To say that the modular synthesizer is back is an error, because it never went away...
The seductive sounds of the new (and also old) range of modular synthesizers are probably too intimidating and sonically complex for the "normal" musician (the one that uses presets rather than sound construction).
When I say that the modular synthesis never left, it's because since its creation and development (1940 to 1960) it has remained active in personal laboratories, in classrooms and in the experiments of composers, insatiable seekers of new sounds, rhythm and noises.
For most people, a synthesizer is a keyboard with a panel populated by LEDs, buttons and knobs. A look of disbelief arises when they are shown a modular. What is this? Why so many cables connected? Is it an old telephone switchboard? It's not a synthesizer!
The irony is that the modular ones were the first synthesizers, the only commercial synthesizers until the arrival of portable models already wired internally, such as the Minimoog.
Most commercial synthesizers today are digital: their internal computers emulate the various forms of analog synthesis. The same happens with a laptop loaded with VST plugins running some DAW software and provided with a quality sound card.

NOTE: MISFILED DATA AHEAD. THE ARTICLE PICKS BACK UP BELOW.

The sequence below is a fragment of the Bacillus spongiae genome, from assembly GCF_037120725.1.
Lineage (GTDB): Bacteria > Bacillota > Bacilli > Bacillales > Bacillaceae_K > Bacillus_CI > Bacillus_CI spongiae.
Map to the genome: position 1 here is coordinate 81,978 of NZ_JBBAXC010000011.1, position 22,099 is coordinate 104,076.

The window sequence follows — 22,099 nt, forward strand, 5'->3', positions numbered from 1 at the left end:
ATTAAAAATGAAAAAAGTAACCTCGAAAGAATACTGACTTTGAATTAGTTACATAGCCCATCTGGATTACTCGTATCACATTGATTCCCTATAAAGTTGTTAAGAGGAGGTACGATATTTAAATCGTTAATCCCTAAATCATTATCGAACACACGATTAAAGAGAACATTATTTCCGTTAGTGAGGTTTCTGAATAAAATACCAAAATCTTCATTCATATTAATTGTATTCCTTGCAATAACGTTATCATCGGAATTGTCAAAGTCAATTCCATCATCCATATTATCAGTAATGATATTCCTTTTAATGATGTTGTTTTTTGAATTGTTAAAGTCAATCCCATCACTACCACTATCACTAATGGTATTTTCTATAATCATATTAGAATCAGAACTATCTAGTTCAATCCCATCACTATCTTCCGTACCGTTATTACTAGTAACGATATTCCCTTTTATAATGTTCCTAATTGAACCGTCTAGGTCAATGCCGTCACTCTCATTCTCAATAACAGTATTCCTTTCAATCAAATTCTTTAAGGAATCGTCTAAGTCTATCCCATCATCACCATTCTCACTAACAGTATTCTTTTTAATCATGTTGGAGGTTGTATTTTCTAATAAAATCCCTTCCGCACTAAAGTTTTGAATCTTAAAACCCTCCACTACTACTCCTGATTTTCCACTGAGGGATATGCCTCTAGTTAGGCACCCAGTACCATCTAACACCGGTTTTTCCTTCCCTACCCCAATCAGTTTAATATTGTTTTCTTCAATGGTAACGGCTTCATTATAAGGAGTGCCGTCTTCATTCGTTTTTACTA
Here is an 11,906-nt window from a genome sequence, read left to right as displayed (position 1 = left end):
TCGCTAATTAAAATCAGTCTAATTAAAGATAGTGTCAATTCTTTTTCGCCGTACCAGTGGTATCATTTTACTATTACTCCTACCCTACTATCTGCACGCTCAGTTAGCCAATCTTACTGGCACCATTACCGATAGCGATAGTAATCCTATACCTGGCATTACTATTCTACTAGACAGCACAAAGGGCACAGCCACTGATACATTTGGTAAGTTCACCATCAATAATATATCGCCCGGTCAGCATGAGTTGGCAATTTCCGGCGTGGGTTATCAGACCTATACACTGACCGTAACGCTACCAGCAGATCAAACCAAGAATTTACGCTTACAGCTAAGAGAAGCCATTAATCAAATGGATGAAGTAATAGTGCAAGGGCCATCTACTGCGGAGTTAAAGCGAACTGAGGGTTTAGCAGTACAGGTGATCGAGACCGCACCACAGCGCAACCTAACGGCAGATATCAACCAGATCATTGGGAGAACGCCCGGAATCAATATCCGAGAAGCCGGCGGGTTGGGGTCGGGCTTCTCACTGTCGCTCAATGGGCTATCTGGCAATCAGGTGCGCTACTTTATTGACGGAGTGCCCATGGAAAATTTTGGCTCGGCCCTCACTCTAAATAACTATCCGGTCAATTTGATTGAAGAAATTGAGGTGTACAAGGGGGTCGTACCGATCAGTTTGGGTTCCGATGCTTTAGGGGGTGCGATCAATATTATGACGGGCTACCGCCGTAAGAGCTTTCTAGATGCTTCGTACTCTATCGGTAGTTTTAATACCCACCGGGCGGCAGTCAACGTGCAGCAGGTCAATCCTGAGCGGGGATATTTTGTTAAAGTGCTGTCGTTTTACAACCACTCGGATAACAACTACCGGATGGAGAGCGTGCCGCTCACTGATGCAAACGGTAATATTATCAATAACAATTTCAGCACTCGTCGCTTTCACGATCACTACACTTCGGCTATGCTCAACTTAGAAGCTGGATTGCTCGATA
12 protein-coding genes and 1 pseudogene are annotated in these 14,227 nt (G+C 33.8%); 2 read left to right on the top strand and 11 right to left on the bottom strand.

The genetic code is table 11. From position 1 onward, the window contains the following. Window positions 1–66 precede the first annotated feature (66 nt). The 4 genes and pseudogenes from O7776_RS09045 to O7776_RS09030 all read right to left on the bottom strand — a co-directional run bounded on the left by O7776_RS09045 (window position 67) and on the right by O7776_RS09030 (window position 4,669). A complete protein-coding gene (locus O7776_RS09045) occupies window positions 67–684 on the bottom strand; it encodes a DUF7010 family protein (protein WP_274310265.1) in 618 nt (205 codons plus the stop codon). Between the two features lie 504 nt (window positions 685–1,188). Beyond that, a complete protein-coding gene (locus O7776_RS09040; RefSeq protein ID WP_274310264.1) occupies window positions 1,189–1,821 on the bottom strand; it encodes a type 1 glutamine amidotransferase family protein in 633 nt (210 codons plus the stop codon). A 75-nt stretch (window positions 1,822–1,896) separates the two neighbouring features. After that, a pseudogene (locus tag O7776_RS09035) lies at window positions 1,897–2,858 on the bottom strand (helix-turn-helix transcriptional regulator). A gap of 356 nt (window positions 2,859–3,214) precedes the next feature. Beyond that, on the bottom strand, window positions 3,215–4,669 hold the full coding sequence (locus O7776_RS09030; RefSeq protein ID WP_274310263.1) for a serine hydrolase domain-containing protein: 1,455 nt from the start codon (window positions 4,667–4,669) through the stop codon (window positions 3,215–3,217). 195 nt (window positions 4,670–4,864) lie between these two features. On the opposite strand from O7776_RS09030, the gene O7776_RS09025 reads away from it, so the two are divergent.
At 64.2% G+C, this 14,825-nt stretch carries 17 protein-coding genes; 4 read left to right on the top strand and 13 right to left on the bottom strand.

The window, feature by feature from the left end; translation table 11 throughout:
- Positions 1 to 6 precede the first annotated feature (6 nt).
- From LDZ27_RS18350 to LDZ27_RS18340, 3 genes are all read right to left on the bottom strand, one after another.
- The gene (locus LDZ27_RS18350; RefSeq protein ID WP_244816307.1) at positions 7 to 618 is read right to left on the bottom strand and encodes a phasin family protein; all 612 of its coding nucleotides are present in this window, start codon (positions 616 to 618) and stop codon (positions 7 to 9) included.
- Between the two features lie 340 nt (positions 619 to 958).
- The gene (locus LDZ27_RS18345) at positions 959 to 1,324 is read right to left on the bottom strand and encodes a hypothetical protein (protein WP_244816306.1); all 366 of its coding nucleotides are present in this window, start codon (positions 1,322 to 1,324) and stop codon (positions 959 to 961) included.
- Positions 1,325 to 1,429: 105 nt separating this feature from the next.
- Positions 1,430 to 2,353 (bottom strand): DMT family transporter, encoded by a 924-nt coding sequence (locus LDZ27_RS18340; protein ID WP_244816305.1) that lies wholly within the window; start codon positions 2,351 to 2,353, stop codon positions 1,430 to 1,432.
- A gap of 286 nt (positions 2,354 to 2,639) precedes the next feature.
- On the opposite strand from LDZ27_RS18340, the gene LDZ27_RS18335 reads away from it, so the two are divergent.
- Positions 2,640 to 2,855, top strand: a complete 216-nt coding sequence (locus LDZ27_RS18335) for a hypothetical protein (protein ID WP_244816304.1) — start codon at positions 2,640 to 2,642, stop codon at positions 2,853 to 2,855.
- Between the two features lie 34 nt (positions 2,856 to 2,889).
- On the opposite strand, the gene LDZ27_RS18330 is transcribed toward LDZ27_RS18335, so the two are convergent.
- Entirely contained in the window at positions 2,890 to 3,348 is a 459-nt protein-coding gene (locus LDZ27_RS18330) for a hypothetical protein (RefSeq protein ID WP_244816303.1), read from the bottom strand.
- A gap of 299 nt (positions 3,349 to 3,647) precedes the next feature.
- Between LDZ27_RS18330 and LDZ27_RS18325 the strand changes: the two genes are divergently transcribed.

Then we have the analog non-modular synthesizers, Moog, Alesis Andromeda, the most recent Prophet 12, Roland, Korg, among others.
And in the most esoteric and niche area we have the modular, where unlike a non-modular, you can decide the configuration of your monster according to your own tastes: filters, oscillators, mixers, ring modulators, sequencers, effects, very rare sources of effects, random, sampler, etc. This flexibility is very different from non-modular systems and the possibilities become endless. A modular synthesizer can be what you want it to be - if money and space allow it - do you want three oscillators? Six? 15? Two filters? One Multimode filter? Two Lowpass and three Highpass? How about a vocoder or a theremin? Maybe you want a specific filter from a Russian synthesizer of the 60s? Most likely, someone somewhere in the world will have built a module that will satisfy your desires. In other words, the module-to-module configuration never ends. You will always have the possibility of adding a new filter, a different oscillator or very particular modules that simply do not exist in the world of non-modular analogues.
Modular synthesizers are instruments that are not fixed, their owners are continuously adding modules that even allow them to change the scope and focus of their system according to their tastes and current objectives.
It may sound like hyperbole of traditional advertising, but the world of modular synthesis is actually only limited by your imagination.